The General Theory of Haunting. 299-page novel by Richard Easter. Winter, 1809: Lord Francis Marryman’s wife, Patience, is dying. In the madness of his grief, desperate to keep Patience’s memory alive, he’s compelled to build a memorial in the form of a remote country Hall. But as the plans move forward, Marryman Hall seems to become alive with more than just memories. Francis, a brilliant mathematician and scholar, has built more into the walls than just bricks and mortar. Autumn, 2018. Siblings Greg and Lucy Knights, owners of K&K Publishing Company, are seeking a venue to celebrate the 18th anniversary of their company’s inception. At such short notice, there is only one option that still has vacancies: Marryman Hall. Winter arrives and as heavy snow falls, the guests drop out until a much depleted party of just 6 reach their destination and soon find themselves snowed in. As the guests’ private lives and demons are exposed in the increasingly awkward, claustrophobic atmosphere , the secrets of Marryman Hall and her history are also brought into shocking light from the darkness. In his grief, it’s possible that Lord Francis Marryman may have made a terrible mistake. The General Theory of Haunting is the perfect ghost story to curl up with on the long winter nights – like Marryman Hall’s guests, you won’t know what’s truly happening until it’s way too late. £1.99 on Kindle.
Paradigm Shift. 238-page novel by S.T.K. Chan. What if the battle for good and evil were being fought just out of our sight, beyond our reach? How far should one go to seek out the good and destroy evil, and what consequences might their choices have? After Lisa barely manages to escape an invasion from the Rebel army in her home of Malta, she discovers Exo. This ancient dimension is made of memories from the past and brings forth all the strong echoes we leave behind. Lisa desperately wants to resolve the conflicts of this inner world peacefully, but quickly learns she must fight the shadows in people’s hearts, materialized through battle re-enactments, warfare and emotional turmoil. 99¢ on Kindle.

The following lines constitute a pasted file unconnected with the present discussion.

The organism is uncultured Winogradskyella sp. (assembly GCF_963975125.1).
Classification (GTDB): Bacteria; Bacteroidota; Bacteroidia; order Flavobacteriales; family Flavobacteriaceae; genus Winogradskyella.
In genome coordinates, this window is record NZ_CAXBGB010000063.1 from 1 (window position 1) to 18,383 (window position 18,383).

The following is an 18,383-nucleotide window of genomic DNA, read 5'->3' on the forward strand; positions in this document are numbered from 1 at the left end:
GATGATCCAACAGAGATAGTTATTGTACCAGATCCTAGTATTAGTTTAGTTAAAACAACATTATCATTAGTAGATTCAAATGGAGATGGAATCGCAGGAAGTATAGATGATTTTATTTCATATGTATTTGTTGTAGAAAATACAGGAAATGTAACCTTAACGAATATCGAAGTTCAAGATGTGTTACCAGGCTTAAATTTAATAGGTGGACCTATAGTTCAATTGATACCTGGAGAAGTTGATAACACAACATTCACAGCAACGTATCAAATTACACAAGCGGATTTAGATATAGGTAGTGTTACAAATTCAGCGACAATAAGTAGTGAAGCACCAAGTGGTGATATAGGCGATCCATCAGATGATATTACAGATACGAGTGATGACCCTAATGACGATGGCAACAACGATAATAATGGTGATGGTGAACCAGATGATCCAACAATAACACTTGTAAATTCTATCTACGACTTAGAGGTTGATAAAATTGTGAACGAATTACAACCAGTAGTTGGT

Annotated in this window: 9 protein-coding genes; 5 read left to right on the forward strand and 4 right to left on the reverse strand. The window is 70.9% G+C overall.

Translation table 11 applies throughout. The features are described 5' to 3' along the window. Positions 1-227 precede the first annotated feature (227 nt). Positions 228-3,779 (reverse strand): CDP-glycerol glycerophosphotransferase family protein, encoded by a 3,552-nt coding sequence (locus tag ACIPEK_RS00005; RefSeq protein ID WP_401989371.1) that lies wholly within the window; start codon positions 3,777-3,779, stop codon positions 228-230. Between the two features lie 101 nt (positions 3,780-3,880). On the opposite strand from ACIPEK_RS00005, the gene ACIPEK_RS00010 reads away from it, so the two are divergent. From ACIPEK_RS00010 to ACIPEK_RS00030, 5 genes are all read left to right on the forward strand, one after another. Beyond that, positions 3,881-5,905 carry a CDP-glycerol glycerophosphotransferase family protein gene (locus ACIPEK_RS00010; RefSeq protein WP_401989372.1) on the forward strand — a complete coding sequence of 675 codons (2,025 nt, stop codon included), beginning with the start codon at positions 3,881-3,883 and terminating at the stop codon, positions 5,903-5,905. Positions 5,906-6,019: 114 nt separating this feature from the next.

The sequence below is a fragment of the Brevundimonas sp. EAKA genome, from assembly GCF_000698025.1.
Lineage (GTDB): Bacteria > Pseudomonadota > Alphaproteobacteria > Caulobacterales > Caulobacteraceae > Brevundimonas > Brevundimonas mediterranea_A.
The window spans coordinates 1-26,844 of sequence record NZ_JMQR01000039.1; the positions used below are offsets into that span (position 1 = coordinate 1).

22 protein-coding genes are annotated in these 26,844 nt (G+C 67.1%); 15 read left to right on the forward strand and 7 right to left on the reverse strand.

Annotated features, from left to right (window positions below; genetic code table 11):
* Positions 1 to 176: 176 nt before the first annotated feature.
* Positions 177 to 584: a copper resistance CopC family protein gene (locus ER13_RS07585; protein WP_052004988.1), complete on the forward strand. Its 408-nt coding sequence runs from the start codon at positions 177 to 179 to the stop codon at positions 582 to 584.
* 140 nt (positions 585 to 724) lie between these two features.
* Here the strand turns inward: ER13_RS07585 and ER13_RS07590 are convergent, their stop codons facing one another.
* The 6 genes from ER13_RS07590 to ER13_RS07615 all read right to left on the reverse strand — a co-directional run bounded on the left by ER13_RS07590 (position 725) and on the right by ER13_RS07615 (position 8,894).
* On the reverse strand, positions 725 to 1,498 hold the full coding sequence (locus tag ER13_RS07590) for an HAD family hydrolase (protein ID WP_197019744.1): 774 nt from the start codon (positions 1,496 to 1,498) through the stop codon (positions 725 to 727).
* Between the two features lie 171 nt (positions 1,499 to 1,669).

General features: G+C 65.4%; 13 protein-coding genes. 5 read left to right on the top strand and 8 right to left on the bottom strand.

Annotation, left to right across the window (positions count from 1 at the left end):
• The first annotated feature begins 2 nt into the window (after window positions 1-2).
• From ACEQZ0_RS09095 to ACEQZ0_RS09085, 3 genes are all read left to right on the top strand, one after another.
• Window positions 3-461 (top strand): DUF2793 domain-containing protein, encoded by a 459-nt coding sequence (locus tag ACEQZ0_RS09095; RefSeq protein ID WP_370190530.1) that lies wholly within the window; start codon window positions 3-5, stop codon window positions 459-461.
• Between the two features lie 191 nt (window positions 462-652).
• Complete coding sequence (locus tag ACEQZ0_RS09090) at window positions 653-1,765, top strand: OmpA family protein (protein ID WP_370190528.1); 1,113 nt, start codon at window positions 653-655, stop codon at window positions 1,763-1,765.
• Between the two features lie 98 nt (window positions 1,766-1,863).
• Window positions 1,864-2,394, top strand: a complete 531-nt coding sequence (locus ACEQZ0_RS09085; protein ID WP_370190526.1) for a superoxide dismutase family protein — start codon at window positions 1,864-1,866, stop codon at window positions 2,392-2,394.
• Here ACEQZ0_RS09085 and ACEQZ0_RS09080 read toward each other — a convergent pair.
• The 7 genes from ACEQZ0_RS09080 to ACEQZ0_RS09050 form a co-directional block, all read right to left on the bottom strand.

Zombie War. 323-page novel by Nicholas Ryan. It was conceived in the deserts of Iran – a monstrous terrorist plot that would change America forever – and it was unleashed in a football stadium one sunny Sunday afternoon. Zombie War is a detailed account of the zombie apocalypse as it sweeps through the southern states of the USA and how the American military struggles to contain the infection. Written as a combination of narrative followed by interviews with the combatants, the book is a chillingly realistic portrayal of the devastation and the dreadful cost to all those who survive. $3.99 on Kindle.
Things. 350-page novel by Francine Garson. Jenny Gilbert is what you might call a hoarder, but she’s a neat hoarder. She’s a clean hoarder. And she’s keeping it all a big secret. To everyone who knows her, Jenny is a successful young college counselor. But secretly, she is also a collector, some may even say a hoarder. As a former military brat, she is on a mission to find and reacquire the many relics of her childhood that she was forced to leave behind with each of her family’s moves, and she has rented a secret second apartment to accommodate her growing obsession. When Jenny reconnects with Nick, a man from her past, a romance begins. But, as she tries to hide an increasingly complicated web of secrets from the man she’s falling in love with, she becomes enmeshed in a messy tangle of omissions, half-truths, and lies. Then, when Hurricane Sandy adjusts its course, aiming itself directly at both of her apartments on the New Jersey shore, Jenny finds herself catapulted into a truly desperate situation. At its heart, Things is the story of a young woman searching for a sense of rootedness, a sense of home. But she needs to learn that amassing physical things is not the way to find it, and that what she seeks is not an external thing at all. Her quest is aided, as well as complicated, by Nick’s arrival and the looming threat of the most destructive hurricane in New Jersey’s history. $3.99 on Kindle.